Contents tagged with javascript

  • Resize SharePoint 2013 App Part

    Tags: SharePoint 2013, javascript, Apps

    The new App Model of SharePoint 2013 comes with several options for development, one of these being an app part, which from the users perspective works very much like the web parts of old!

    However, from a developers point of view these work differently.  They are basically iframes pointing to your App Part page, which through the elements.xml file you can configure to point to any page.  By default Visual Studio will prompt you to create a separate aspx page as you create your Client WebPart aka App Part.

    As you’ll know iframes need a fixed width and height, this is less than ideal and that’s an understatement of epic proportions!!

    But wait, there is a solution!  From what I can see though it is dependant on you setting the app part page to the Default.aspx page of your App.  What you need is the senderId parameter from the query string and from what I can see you only get this with the Default.aspx page.

    Using the below carefully created xml and post message to the parent with the sender id you can resize the iframe based on the content.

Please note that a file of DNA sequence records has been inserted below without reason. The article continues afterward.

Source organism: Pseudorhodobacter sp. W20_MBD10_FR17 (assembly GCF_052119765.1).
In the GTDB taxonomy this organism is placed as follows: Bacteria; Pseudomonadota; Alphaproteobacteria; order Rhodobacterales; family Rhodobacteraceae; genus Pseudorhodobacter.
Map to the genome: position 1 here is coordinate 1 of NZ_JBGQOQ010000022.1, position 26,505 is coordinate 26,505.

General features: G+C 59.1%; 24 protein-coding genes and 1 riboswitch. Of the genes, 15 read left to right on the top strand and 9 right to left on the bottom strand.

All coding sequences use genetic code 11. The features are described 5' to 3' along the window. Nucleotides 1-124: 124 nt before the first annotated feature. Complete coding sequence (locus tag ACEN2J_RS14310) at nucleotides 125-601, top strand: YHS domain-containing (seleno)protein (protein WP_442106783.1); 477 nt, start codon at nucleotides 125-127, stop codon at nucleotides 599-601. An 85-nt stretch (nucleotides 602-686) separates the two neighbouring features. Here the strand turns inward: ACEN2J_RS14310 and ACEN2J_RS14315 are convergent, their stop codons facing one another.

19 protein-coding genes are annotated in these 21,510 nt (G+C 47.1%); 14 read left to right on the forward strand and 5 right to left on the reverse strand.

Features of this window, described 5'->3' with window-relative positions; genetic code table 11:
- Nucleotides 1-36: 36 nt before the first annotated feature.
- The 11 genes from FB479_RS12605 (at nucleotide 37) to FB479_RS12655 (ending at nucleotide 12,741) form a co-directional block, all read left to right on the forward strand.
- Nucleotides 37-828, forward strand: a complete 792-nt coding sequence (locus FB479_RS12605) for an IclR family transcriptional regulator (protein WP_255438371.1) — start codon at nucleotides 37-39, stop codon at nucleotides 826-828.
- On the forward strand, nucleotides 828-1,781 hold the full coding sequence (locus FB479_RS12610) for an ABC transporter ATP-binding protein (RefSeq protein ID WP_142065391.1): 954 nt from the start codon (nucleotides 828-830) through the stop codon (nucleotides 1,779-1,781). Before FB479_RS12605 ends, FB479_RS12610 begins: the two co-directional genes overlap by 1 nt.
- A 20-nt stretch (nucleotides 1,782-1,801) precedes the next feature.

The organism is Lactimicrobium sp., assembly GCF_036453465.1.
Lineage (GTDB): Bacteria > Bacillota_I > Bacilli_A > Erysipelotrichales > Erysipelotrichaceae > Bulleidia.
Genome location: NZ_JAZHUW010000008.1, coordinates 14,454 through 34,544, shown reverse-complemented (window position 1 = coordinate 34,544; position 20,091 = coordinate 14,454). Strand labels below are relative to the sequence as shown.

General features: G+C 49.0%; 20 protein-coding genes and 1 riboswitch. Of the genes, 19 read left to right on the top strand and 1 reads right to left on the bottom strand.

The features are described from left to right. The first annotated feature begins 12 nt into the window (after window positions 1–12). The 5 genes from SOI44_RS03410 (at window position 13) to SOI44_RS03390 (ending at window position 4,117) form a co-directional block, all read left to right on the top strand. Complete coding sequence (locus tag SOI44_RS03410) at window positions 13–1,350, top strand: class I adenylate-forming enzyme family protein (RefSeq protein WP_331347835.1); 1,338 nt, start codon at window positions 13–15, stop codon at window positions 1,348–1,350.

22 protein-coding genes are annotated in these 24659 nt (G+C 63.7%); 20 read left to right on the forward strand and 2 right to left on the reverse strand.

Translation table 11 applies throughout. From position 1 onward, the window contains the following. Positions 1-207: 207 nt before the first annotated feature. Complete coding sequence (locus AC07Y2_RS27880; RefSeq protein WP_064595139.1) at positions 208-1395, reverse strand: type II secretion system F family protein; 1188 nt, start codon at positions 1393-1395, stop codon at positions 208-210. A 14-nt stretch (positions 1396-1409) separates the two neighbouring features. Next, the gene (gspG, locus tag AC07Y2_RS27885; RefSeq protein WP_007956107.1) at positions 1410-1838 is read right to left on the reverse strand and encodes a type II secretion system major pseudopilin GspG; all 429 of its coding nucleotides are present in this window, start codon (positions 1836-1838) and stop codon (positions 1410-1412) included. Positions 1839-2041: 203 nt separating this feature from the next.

This needs to of course be called after the UI of your app part has been loaded, this could be in the well know jQuery function.

    $(document).ready(function () {
        resize();
    });

    or in the callback of your async data loading method.

    I use a little function to help me get query string params…

    getQueryStringParameter: function (name) {
         var match = RegExp('[?&]' + name + '=([^&]*)').exec(window.location.search);
         return match && decodeURIComponent(match[1].replace(/\+/g, ' '));
    }

    And here is the little beauty to resize your iframe.

    var w = "100%"; // or some other dynamic way to get the width
    var h = $(document).height(); // or the height of your wrapper in the app part